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Date/Time Format Codes

While configuring REV23 Desktop, you may notice properties that allow you to format a date/time format value. For example, if you set Invoice Number Generation Mode to Date/Time, a property called “Invoice Number Date Time Format” will appear. But, what does this mean and what can you do with it?

REV23 Desktop interprets this code and replaces it with the date time value to the specified format.

For example, if the code is yyyyMMdd and the date to be formatted is March 14, 2013, REV23 Desktop will replace this value with 20130314. This works as follows:

yyyy = The four digit year MM = The two digit month dd = The two digit date

This is case sensitive, so you must be careful. For example, using mm rather than MM would be the date/time’s minute value, rather than the month.

You can use the table below to design your own date/time formats for use in REV23 Desktop.

Format specifier Description Examples
“d” The day of the month, from 1 through 31. 6/1/2009 1:45:30 PM -> 1
6/15/2009 1:45:30 PM -> 15
“dd” The day of the month, from 01 through 31. 6/1/2009 1:45:30 PM -> 01
6/15/2009 1:45:30 PM -> 15
“ddd” The abbreviated name of the day of the week. 6/15/2009 1:45:30 PM -> Mon
“dddd” The full name of the day of the week. 6/15/2009 1:45:30 PM -> Monday
“f” The tenths of a second in a date and time value. 6/15/2009 13:45:30.617 -> 6
6/15/2009 13:45:30.050 -> 0
“ff” The hundredths of a second in a date and time value. 6/15/2009 13:45:30.617 -> 61
6/15/2009 13:45:30.005 -> 00
“fff” The milliseconds in a date and time value. 6/15/2009 13:45:30.617 -> 617
6/15/2009 13:45:30.0005 -> 000
“ffff” The ten thousandths of a second in a date and time value. 6/15/2009 13:45:30.6175 -> 6175
6/15/2009 13:45:30.00005 -> 0000
“fffff” The hundred thousandths of a second in a date and time value. 6/15/2009 13:45:30.61754 -> 61754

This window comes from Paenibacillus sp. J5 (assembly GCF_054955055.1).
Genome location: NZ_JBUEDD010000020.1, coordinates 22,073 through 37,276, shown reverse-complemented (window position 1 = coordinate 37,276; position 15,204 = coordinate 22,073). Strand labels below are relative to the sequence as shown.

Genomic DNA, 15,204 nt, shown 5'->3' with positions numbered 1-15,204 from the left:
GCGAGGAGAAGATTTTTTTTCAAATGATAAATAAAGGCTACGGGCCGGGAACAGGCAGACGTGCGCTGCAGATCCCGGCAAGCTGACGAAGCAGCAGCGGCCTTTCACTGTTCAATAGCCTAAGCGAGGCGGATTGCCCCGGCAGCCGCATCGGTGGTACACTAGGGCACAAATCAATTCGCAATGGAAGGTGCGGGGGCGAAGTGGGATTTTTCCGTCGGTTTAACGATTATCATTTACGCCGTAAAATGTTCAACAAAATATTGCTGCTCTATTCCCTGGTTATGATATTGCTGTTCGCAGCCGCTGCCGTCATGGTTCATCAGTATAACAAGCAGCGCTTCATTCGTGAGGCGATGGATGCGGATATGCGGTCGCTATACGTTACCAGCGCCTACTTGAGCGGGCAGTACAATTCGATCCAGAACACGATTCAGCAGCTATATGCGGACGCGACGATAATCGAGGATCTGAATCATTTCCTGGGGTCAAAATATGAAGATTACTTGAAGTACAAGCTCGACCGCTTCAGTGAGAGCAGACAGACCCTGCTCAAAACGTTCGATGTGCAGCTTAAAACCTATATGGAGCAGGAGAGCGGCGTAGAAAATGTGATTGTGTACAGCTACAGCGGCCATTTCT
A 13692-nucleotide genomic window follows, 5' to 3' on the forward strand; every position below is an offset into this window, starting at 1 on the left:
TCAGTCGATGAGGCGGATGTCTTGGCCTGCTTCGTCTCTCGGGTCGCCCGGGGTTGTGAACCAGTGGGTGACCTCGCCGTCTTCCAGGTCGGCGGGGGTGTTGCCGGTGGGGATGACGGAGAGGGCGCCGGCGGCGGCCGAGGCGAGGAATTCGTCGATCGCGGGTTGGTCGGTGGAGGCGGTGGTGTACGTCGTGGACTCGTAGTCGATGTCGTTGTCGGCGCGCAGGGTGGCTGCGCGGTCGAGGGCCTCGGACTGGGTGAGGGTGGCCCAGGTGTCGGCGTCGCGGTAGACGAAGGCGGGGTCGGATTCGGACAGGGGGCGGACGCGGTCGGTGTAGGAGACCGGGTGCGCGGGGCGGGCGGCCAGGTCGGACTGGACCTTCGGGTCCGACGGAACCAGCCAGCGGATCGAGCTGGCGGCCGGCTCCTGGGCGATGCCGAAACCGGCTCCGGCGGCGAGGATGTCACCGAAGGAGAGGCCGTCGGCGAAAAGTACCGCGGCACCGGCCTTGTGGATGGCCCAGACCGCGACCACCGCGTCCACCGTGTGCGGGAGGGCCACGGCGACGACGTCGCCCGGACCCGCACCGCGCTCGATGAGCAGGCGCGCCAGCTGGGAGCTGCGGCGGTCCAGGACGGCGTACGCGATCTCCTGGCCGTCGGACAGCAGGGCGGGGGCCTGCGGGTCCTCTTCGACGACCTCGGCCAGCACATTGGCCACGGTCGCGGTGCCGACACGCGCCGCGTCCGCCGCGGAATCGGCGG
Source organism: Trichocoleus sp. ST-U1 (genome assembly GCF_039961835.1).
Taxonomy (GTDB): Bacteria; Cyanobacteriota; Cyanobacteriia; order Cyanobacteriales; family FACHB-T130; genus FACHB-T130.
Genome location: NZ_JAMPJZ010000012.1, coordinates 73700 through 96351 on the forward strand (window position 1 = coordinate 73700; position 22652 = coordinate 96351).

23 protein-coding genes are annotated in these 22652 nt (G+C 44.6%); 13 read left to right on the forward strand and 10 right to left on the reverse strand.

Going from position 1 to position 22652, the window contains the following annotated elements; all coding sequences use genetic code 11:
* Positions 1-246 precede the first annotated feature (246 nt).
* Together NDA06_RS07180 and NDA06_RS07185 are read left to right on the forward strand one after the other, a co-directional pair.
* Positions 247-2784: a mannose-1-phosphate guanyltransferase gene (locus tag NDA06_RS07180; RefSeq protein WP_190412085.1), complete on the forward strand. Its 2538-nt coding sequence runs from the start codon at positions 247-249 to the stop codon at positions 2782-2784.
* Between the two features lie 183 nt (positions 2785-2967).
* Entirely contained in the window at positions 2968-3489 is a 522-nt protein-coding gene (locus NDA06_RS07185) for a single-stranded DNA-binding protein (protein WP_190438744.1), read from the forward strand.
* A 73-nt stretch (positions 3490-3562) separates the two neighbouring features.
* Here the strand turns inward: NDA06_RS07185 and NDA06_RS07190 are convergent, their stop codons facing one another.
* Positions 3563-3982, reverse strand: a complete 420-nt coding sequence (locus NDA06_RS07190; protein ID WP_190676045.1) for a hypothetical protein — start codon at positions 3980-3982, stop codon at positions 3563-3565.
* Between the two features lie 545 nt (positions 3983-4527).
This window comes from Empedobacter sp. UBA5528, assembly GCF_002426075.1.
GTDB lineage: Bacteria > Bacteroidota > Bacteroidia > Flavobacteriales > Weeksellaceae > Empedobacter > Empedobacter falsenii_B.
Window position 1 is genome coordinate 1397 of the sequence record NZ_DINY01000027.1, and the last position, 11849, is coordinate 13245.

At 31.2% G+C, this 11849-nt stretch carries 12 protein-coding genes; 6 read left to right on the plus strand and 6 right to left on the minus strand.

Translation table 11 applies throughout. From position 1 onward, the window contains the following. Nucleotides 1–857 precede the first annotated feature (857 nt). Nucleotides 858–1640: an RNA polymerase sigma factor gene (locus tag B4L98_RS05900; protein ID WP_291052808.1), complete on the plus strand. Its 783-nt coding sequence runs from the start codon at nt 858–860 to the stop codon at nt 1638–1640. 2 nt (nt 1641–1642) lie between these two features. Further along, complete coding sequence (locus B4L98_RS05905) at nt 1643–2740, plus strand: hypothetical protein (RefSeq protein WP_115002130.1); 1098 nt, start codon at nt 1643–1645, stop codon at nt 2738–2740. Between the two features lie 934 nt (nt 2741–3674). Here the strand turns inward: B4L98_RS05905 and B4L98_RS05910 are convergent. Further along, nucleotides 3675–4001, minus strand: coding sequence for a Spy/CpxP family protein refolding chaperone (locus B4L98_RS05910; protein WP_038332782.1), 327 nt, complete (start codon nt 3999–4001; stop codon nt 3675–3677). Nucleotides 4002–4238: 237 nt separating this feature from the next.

6/15/2009 13:45:30.000005 -> 00000
“ffffff” The millionths of a second in a date and time value. 6/15/2009 13:45:30.617542 -> 617542
6/15/2009 13:45:30.0000005 -> 000000
“fffffff” The ten millionths of a second in a date and time value. 6/15/2009 13:45:30.6175425 -> 6175425
6/15/2009 13:45:30.0001150 -> 0001150
“F” If non-zero, the tenths of a second in a date and time value. 6/15/2009 13:45:30.617 -> 6
6/15/2009 13:45:30.050 -> (no output)
“FF” If non-zero, the hundredths of a second in a date and time value. 6/15/2009 13:45:30.617 -> 61
6/15/2009 13:45:30.005 -> (no output)
“FFF” If non-zero, the milliseconds in a date and time value. 6/15/2009 13:45:30.617 -> 617
6/15/2009 13:45:30.0005 -> (no output)
“FFFF” If non-zero, the ten thousandths of a second in a date and time value. 6/1/2009 13:45:30.5275 -> 5275
6/15/2009 13:45:30.00005 -> (no output)
“FFFFF” If non-zero, the hundred thousandths of a second in a date and time value. 6/15/2009 13:45:30.61754 -> 61754
6/15/2009 13:45:30.000005 -> (no output)
“FFFFFF” If non-zero, the millionths of a second in a date and time value. 6/15/2009 13:45:30.617542 -> 617542